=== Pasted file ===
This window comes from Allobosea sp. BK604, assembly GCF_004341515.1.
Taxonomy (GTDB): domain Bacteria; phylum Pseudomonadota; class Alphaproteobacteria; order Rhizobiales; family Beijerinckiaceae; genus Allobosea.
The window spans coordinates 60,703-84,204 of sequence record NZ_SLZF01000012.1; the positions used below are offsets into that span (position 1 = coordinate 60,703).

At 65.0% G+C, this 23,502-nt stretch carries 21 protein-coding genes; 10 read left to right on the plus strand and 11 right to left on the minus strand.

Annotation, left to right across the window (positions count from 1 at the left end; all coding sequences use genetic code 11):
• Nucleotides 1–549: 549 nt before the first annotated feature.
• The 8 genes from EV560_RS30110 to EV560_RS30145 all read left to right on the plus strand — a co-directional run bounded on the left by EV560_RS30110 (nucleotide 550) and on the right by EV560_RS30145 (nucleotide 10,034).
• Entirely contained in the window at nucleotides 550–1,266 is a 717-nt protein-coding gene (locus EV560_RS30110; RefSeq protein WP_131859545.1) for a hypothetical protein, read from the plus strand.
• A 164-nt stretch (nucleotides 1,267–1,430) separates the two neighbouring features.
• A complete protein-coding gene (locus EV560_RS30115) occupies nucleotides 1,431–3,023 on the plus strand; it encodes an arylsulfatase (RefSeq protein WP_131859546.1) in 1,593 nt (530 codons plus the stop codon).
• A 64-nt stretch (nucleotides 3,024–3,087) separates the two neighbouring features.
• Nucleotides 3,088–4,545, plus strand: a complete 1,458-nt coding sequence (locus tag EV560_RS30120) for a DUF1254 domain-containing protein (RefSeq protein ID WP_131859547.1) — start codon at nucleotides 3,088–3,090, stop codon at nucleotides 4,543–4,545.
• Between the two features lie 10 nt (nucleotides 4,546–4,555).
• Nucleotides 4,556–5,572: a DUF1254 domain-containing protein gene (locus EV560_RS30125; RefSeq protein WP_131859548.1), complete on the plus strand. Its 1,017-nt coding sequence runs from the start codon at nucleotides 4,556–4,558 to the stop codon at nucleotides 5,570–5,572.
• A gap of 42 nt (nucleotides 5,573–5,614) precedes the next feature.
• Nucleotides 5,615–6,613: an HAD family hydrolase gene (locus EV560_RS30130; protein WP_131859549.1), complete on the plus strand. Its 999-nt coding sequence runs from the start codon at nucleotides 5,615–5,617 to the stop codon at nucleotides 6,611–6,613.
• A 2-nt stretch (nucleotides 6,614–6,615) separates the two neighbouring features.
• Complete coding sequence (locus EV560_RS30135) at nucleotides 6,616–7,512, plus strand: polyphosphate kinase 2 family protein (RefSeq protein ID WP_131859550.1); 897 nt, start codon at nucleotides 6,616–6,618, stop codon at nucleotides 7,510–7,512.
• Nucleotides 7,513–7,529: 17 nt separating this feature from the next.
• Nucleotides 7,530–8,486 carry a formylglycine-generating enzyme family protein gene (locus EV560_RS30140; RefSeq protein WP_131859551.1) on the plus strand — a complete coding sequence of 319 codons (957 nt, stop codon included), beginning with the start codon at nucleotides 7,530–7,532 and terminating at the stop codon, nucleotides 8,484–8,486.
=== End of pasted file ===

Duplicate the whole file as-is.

This window comes from Allobosea sp. BK604, assembly GCF_004341515.1.
Taxonomy (GTDB): domain Bacteria; phylum Pseudomonadota; class Alphaproteobacteria; order Rhizobiales; family Beijerinckiaceae; genus Allobosea.
The window spans coordinates 60,703-84,204 of sequence record NZ_SLZF01000012.1; the positions used below are offsets into that span (position 1 = coordinate 60,703).

At 65.0% G+C, this 23,502-nt stretch carries 21 protein-coding genes; 10 read left to right on the plus strand and 11 right to left on the minus strand.

Annotation, left to right across the window (positions count from 1 at the left end; all coding sequences use genetic code 11):
• Nucleotides 1–549: 549 nt before the first annotated feature.
• The 8 genes from EV560_RS30110 to EV560_RS30145 all read left to right on the plus strand — a co-directional run bounded on the left by EV560_RS30110 (nucleotide 550) and on the right by EV560_RS30145 (nucleotide 10,034).
• Entirely contained in the window at nucleotides 550–1,266 is a 717-nt protein-coding gene (locus EV560_RS30110; RefSeq protein WP_131859545.1) for a hypothetical protein, read from the plus strand.
• A 164-nt stretch (nucleotides 1,267–1,430) separates the two neighbouring features.
• A complete protein-coding gene (locus EV560_RS30115) occupies nucleotides 1,431–3,023 on the plus strand; it encodes an arylsulfatase (RefSeq protein WP_131859546.1) in 1,593 nt (530 codons plus the stop codon).
• A 64-nt stretch (nucleotides 3,024–3,087) separates the two neighbouring features.
• Nucleotides 3,088–4,545, plus strand: a complete 1,458-nt coding sequence (locus tag EV560_RS30120) for a DUF1254 domain-containing protein (RefSeq protein ID WP_131859547.1) — start codon at nucleotides 3,088–3,090, stop codon at nucleotides 4,543–4,545.
• Between the two features lie 10 nt (nucleotides 4,546–4,555).
• Nucleotides 4,556–5,572: a DUF1254 domain-containing protein gene (locus EV560_RS30125; RefSeq protein WP_131859548.1), complete on the plus strand. Its 1,017-nt coding sequence runs from the start codon at nucleotides 4,556–4,558 to the stop codon at nucleotides 5,570–5,572.
• A gap of 42 nt (nucleotides 5,573–5,614) precedes the next feature.
• Nucleotides 5,615–6,613: an HAD family hydrolase gene (locus EV560_RS30130; protein WP_131859549.1), complete on the plus strand. Its 999-nt coding sequence runs from the start codon at nucleotides 5,615–5,617 to the stop codon at nucleotides 6,611–6,613.
• A 2-nt stretch (nucleotides 6,614–6,615) separates the two neighbouring features.
• Complete coding sequence (locus EV560_RS30135) at nucleotides 6,616–7,512, plus strand: polyphosphate kinase 2 family protein (RefSeq protein ID WP_131859550.1); 897 nt, start codon at nucleotides 6,616–6,618, stop codon at nucleotides 7,510–7,512.
• Nucleotides 7,513–7,529: 17 nt separating this feature from the next.
• Nucleotides 7,530–8,486 carry a formylglycine-generating enzyme family protein gene (locus EV560_RS30140; RefSeq protein WP_131859551.1) on the plus strand — a complete coding sequence of 319 codons (957 nt, stop codon included), beginning with the start codon at nucleotides 7,530–7,532 and terminating at the stop codon, nucleotides 8,484–8,486.